A story out of Indianapolis reported Wednesday that the Indiana House Ways and Means Committee may vote as early as next week on a bill to move up the effective date of a sales tax deal Amazon (NASDAQ: AMZN) struck with former Indiana Governor Mitch Daniels.
The bill, if passed, could move the date Amazon was to begin collecting Indiana's 7% sales tax from January 2014 to as early as July of this year.
Amazon says it needs all of 2013, per the original deal, to convert its systems. Indiana Chamber of Commerce vice president Bill Waltz says that request doesn't hold water since four other states have cut deals with Amazon that take effect sooner than the Hoosier State's agreement. Brick and Mortar retailers express the belief that they continue to lose customers to the online giant because of the 7% price advantage for shopping online ... via Amazon's avoiding the collection of Indiana sales tax.
Indiana's Fiscal Policy Institute estimates $100 million a year in Indiana sales taxes go uncollected on Amazon purchases. Those numbers imply that Indiana's approximate 6.5 million residents are buying, on average, about $220.00 worth of stuff on Amazon each year. What will paying an extra $15.40 in sales tax mean to Hoosiers' online buying habits?
Some research indicates "nada."
A study of the online shopping habits of Texans by Wells Fargo analyst Matt Nemer showed that consumers in the Lone Star state, the second most populous state in the nation, did not significantly change their buying habits when that state's online sales tax went into effect in July, 2012.
Mr. Nemer found that among 1,000 Texans surveyed, 27% shopped regularly on Amazon.com, down from 30% in June. That, he noted, was within the margin of error of 3% to 4%.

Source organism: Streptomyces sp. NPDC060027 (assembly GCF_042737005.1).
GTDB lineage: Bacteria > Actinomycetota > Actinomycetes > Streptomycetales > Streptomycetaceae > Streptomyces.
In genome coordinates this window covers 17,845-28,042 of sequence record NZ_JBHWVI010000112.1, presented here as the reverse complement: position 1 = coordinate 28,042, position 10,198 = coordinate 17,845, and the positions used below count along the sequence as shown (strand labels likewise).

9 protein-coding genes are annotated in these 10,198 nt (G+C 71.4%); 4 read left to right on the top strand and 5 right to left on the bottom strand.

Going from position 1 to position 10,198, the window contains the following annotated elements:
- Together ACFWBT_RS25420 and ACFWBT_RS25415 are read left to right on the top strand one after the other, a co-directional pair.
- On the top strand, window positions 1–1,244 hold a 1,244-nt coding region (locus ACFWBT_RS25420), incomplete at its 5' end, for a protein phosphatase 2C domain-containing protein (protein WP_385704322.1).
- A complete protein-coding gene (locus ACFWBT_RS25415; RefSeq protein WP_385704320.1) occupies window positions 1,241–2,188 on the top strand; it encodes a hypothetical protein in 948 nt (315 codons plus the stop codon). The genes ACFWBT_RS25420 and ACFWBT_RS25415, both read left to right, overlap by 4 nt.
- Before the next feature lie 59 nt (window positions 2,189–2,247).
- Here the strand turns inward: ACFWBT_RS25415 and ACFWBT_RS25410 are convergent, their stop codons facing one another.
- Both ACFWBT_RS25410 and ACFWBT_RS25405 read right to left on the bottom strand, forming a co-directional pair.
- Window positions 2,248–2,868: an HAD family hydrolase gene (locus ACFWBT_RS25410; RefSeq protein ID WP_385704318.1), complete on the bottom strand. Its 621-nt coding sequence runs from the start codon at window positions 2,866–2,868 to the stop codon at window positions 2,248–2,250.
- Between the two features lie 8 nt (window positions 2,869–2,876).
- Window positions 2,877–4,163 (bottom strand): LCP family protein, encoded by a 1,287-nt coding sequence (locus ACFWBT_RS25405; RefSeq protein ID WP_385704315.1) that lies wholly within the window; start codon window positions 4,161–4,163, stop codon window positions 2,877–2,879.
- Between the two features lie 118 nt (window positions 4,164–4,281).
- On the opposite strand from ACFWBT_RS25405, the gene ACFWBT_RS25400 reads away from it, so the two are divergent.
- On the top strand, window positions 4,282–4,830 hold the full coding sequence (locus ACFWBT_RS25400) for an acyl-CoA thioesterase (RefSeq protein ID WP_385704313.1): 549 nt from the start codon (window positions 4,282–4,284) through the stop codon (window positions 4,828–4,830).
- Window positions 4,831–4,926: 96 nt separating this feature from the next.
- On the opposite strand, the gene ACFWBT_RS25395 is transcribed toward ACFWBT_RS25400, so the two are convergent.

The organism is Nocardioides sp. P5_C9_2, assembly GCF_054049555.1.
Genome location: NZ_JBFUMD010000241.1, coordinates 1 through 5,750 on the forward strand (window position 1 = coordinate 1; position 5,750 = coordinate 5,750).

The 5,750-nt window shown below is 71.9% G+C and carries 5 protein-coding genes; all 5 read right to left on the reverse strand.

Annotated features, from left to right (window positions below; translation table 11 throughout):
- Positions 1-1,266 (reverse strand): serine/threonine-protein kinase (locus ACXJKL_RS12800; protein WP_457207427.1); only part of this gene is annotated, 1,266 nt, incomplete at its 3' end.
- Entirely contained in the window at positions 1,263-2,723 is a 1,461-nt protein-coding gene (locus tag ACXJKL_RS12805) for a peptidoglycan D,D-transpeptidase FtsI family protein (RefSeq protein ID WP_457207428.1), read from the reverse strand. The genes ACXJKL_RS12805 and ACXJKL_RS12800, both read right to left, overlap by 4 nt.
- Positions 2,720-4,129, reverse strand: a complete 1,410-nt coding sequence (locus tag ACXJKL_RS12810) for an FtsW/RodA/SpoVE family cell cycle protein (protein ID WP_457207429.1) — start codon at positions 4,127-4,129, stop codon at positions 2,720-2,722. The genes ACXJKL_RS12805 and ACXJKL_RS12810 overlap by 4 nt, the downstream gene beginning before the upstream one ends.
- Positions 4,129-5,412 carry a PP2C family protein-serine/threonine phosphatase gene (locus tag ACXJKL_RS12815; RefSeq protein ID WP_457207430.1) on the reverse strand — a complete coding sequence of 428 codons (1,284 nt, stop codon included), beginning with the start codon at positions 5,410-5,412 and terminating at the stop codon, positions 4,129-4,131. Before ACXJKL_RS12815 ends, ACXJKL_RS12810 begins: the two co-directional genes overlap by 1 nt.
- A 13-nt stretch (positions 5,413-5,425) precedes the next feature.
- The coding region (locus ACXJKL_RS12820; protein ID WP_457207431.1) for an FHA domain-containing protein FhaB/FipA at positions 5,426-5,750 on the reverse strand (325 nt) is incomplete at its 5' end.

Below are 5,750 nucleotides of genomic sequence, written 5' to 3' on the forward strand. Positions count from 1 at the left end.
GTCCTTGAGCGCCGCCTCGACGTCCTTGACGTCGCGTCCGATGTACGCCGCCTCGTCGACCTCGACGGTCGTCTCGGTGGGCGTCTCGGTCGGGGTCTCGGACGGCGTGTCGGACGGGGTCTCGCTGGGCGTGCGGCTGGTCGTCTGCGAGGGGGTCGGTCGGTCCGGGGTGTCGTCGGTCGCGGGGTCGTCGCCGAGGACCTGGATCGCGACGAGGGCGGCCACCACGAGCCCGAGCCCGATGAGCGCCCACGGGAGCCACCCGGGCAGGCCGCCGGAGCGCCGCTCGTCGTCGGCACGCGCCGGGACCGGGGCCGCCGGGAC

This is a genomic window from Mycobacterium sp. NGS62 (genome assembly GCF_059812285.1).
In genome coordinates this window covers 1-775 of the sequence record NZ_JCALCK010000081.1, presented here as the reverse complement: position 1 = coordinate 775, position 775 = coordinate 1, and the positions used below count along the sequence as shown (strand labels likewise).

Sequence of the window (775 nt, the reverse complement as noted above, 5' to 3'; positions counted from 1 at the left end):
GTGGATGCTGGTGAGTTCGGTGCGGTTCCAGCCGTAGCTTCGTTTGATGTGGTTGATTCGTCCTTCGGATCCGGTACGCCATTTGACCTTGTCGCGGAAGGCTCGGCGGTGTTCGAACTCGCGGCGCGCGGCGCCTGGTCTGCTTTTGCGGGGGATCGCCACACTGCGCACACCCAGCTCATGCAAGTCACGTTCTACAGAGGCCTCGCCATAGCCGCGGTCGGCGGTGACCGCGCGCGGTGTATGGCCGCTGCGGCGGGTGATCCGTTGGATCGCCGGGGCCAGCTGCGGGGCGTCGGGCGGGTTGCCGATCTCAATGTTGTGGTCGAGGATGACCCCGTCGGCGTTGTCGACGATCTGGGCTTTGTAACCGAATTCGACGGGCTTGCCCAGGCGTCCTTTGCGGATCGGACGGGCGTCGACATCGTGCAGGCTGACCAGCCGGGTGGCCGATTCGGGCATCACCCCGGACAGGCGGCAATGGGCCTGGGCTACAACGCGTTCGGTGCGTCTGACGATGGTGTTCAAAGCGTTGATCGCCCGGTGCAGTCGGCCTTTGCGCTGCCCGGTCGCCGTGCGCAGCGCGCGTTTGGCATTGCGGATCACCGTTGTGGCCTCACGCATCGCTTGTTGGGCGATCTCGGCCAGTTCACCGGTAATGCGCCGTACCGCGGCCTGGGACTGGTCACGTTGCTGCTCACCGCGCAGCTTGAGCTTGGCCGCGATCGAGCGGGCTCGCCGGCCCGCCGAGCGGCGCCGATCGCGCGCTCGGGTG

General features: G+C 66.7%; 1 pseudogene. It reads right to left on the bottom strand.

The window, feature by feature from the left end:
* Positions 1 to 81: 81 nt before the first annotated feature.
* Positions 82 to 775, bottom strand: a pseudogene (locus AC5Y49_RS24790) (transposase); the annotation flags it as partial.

What will Indiana's attempt to change the agreement have on Amazon's business relationship with the state? That has yet to be determined. Work on what was Amazon's fifth large Indiana facility started just weeks after Daniels' January 2012 announcement of the original sales tax collection agreement. Previous comments from Amazon had stated that the Jeffersonville, Indiana, facility could have some 1,000 employees by 2015. Whether or not those hiring numbers will now be met is unknown at this time.
How will Amazon's experience with Indiana impact its negotiations with the 30 odd other states it has yet to negotiate the sales tax issue with? Does it really matter? Are the cost of state sales taxes really that important to online shoppers?
According to Mr. Nemer's Texas study, a lack of sales tax was less important to shoppers than convenience stating: "Sales tax collection is not likely to materially impact Amazon's sales even as the company starts collecting in more states."
With convenience trumping sales tax and Amazon now aggressively testing the convenience of same day delivery as well as looking at expanding into previously only experimental lines of additonal sales and services, Brick and Mortar retail outlets like Target (NYSE: TGT), Costco (NASDAQ: COST) Wal-Mart (NYSE: WMT) and now even grocers like Kroger (NYSE:KR), Safeway (NYSE:SWY) and SuperValu (NYSE:SVU), may have much more to worry about than equalizing the playing field when it comes to state sales tax collection.
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